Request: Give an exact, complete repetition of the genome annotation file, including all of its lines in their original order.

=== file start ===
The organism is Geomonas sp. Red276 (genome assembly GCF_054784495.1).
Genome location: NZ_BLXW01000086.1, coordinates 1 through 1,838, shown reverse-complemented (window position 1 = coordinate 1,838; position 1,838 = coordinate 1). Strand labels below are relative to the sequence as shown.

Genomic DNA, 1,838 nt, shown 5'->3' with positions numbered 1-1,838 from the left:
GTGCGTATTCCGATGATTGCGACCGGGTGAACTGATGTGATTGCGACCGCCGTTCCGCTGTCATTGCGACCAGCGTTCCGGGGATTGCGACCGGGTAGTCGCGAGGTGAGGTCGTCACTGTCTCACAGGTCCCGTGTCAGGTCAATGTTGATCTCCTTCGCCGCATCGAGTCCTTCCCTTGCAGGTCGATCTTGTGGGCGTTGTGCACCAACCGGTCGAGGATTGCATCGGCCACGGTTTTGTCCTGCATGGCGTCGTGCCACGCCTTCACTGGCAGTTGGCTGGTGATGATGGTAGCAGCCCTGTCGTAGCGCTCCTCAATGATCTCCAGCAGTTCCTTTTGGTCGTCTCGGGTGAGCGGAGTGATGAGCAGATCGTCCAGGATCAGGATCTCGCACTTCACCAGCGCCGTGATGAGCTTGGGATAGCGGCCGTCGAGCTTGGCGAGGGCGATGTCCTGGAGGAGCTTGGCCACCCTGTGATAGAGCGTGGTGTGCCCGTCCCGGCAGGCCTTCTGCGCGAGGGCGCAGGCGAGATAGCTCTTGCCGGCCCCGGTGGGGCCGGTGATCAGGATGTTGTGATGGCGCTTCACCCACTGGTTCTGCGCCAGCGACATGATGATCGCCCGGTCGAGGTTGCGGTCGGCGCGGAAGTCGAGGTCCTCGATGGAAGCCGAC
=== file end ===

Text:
The organism is Geomonas sp. Red276 (genome assembly GCF_054784495.1).
Genome location: NZ_BLXW01000086.1, coordinates 1 through 1,838, shown reverse-complemented (window position 1 = coordinate 1,838; position 1,838 = coordinate 1). Strand labels below are relative to the sequence as shown.

Genomic DNA, 1,838 nt, shown 5'->3' with positions numbered 1-1,838 from the left:
GTGCGTATTCCGATGATTGCGACCGGGTGAACTGATGTGATTGCGACCGCCGTTCCGCTGTCATTGCGACCAGCGTTCCGGGGATTGCGACCGGGTAGTCGCGAGGTGAGGTCGTCACTGTCTCACAGGTCCCGTGTCAGGTCAATGTTGATCTCCTTCGCCGCATCGAGTCCTTCCCTTGCAGGTCGATCTTGTGGGCGTTGTGCACCAACCGGTCGAGGATTGCATCGGCCACGGTTTTGTCCTGCATGGCGTCGTGCCACGCCTTCACTGGCAGTTGGCTGGTGATGATGGTAGCAGCCCTGTCGTAGCGCTCCTCAATGATCTCCAGCAGTTCCTTTTGGTCGTCTCGGGTGAGCGGAGTGATGAGCAGATCGTCCAGGATCAGGATCTCGCACTTCACCAGCGCCGTGATGAGCTTGGGATAGCGGCCGTCGAGCTTGGCGAGGGCGATGTCCTGGAGGAGCTTGGCCACCCTGTGATAGAGCGTGGTGTGCCCGTCCCGGCAGGCCTTCTGCGCGAGGGCGCAGGCGAGATAGCTCTTGCCGGCCCCGGTGGGGCCGGTGATCAGGATGTTGTGATGGCGCTTCACCCACTGGTTCTGCGCCAGCGACATGATGATCGCCCGGTCGAGGTTGCGGTCGGCGCGGAAGTCGAGGTCCTCGATGGAAGCCGAC